I'm shocked and appalled at what I now see as the Big picture of how law enforcement goes about making assumptions and then vainly isn't capable of admitting when they're wrong.
It's understandable to every American worker who's been say a project manager, the notion of spending huge amounts of company dollars, in this case tax payer money.. on a project that is not going to meet deadline nor ever have something to show for it. That is a tremendous amount of work stress and we all can see how a person could become offensive when faced with their own job/livelihood or an invested in suspect's to be adamant in pursuit of conviction, but that doesn't make it justice! In fact, that's so far from justice that it shouldn't even be legal: Professionally trained in psychological mind control tactics federal undercover agents presenting as scary ass mobsters with guns to sheltered teenagers who have seen enough movies to go along with whatever is necessary to stay on Mr. Big's good side because we all know (in the make believe movie Al Pacino world) what happens if you piss a mob boss off!
I just watched a Netflix documentary called The Confession Tapes. It's about two teenage boys who came back home to Bellevue after a night spent on the town in Seattle, or well sorta since they weren't 21 they ended up at Hurricane like we all did.. to find a horrific murder of one of their parents and sister. The police instantly made them the prime suspects and ignored other evidence of a Muslim extremist group hit put on this family. There's nothing reasonable about the boys behavior because there shouldn't be such thing as a reasonable expected behavior for anyone who's been through such trauma! The RCMP (the boys & family were all from Canada and only recently moved to Bellevue and the boys were on summer break from college visiting) went undercover as mobsters to coerce a confession from them which viewed in the right context is obviously incorrect and implausible.. stuff like "we threw the evidence out the window, idk fuck."
Here's the interesting part I'm going to add: The documentary goes to great lengths to claim that this method or tactic of undercover police work referred to as "Mr. Big" is illegal and not used in the US. I've met a Mr. Big twice in my life and the first time I was a teenager only 16 years old and Mr. Big forced me to do a line of cocaine to prove that I was "cool" or not a "narc". I had a rule back then that I will try or experiment with any drug (pot, acid, mushrooms) EXCEPT heroin or cocaine (hadn't heard of meth yet or it would be on the list too). At first I said "no" but there were guns laying on the table or on these guys belts because of course they were cops!! I'd never been around guns growing up so I WAS SCARED. I did my first line of cocaine, breaking my own intelligently set and decided upon rules, at 16 yo at the hand of people who are being paid tax dollars to serve & protect me all to not blow their cover. When you're a teenager these lines drawn in the sand are fundamental to how you see yourself as a person. The difference between a good girl and a slut drawn at your waistline cuz 2nd base is fine but not 3rd. At 16 already breaking my own rule proved to be a lifelong detrimental occurrence when I got to 23 and faced once again the decision to do or not to do hard drugs. I'm lucky though because I've only spent 24 hours in jail unlike the boys who are the exact same age as I. 1995 was also my first year in college and treading the weird world of being an adult that I still haven't quite figured out...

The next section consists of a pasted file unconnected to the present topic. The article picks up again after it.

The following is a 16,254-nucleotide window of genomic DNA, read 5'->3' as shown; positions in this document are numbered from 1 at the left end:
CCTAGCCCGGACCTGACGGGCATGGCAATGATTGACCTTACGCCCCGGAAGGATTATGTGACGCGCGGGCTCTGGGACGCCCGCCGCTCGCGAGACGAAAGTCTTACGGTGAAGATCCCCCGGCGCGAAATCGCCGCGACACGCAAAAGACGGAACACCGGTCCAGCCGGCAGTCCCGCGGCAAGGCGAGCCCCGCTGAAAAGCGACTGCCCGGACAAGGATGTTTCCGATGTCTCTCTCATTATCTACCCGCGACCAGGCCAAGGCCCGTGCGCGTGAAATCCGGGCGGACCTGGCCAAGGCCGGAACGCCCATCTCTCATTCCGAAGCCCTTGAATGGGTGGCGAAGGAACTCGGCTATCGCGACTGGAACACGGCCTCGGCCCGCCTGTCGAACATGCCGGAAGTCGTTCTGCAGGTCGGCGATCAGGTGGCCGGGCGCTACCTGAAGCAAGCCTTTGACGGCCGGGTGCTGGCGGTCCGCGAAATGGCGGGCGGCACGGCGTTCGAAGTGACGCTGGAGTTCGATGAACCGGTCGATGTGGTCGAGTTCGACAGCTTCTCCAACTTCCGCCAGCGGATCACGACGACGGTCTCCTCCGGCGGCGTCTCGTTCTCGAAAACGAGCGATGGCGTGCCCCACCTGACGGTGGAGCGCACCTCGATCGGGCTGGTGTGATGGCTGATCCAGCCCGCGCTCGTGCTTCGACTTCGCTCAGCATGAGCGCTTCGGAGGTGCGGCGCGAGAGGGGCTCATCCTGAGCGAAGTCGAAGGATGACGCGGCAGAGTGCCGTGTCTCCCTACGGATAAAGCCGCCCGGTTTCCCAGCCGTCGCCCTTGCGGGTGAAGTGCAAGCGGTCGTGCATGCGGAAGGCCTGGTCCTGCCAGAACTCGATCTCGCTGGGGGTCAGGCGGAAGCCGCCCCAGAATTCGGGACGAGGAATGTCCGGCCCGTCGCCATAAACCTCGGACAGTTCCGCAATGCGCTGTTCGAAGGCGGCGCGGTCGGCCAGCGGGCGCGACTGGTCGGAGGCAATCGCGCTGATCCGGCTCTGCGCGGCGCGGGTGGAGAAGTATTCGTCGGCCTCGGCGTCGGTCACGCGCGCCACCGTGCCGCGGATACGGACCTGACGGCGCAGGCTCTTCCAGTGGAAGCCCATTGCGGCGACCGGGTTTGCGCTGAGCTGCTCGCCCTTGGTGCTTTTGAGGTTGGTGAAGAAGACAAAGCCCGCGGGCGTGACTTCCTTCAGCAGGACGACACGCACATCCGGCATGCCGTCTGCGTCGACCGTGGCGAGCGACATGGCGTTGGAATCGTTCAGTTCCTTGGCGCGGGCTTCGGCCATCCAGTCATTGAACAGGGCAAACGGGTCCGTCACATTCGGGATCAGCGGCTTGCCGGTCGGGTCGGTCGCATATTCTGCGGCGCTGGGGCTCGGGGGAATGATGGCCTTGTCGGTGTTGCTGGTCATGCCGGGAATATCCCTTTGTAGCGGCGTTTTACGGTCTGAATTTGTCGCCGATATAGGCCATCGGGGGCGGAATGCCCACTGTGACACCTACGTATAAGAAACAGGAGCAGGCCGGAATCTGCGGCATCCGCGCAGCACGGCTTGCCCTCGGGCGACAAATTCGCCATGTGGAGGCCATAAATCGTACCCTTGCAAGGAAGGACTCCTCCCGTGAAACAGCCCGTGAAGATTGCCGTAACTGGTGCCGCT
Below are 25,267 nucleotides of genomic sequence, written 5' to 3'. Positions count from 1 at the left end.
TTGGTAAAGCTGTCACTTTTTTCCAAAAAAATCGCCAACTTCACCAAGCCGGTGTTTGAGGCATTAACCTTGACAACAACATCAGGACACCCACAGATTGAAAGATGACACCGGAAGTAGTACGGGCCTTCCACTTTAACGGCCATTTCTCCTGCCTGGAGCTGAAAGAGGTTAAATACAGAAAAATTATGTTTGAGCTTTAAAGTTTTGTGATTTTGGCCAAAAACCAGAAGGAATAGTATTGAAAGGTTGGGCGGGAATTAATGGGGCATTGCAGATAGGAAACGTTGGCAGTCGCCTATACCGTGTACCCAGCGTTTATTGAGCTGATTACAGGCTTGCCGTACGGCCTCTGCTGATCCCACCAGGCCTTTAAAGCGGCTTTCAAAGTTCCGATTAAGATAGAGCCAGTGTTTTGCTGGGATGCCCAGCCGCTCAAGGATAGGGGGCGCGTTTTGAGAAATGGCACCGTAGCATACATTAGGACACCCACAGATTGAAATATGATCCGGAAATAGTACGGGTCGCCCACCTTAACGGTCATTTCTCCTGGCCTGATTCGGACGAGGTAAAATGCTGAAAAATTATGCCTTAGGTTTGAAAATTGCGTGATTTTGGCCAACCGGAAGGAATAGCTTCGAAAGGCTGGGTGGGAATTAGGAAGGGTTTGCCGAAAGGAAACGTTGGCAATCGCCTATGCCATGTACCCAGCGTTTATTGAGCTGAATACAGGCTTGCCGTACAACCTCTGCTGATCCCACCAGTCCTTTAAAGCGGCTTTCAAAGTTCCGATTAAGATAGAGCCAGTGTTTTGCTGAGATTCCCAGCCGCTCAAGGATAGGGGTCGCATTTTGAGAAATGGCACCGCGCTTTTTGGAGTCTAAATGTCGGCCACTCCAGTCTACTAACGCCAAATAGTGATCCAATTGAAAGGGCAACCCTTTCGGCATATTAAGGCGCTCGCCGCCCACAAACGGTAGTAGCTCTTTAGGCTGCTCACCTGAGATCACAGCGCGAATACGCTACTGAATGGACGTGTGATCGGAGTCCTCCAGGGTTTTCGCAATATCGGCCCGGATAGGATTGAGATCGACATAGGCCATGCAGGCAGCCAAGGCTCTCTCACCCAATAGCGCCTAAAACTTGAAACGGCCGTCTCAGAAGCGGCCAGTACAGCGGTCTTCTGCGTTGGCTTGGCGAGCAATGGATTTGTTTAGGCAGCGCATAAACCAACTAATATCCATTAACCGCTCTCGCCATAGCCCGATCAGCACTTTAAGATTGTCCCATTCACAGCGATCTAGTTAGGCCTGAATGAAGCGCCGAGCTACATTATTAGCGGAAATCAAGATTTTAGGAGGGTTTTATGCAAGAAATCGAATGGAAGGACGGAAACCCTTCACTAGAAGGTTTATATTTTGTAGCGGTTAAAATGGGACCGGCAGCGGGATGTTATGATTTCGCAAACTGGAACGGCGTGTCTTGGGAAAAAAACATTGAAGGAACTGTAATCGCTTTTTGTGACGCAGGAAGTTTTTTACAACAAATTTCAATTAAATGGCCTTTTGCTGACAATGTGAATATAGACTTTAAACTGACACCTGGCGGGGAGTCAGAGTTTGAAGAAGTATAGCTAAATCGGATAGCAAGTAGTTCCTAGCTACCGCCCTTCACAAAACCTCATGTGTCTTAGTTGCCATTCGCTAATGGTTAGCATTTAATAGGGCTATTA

What's normal when there's people out to get you as if you're always at war with the cops or the system and minding your defense despite being a good person without wrongful intent?
The 2nd time in my life I met a Mr. Big in the US of A you can read about here in this article in The Stranger by Brendan Kiley called The Long Con.
Atif Rafay and Sebastian Burns were convicted based on their coerced confessions to the undercover Mr. Big mafioso new friend who forced himself on them and right off the bat started systematically working to convince them that admitting to a crime of murder would make them loyal and trustworthy to him. They are both serving triple consecutive sentences of life without parole for a the murder of Atif's entire family. Is there anything more contrary or precisely the exact opposite of JUSTICE? I truly think not. They have been put into solitary confinement. I and my friend Rick have been investigated for terrorism, not the Muslim extremist organizations!! I, nor they, nor Rick have ever done anything wrong but go about our lives doing the best that we could with whatever may confront us. I'm a little broken though inside and out. 😢💔👨🏼✈️👏🏻😳
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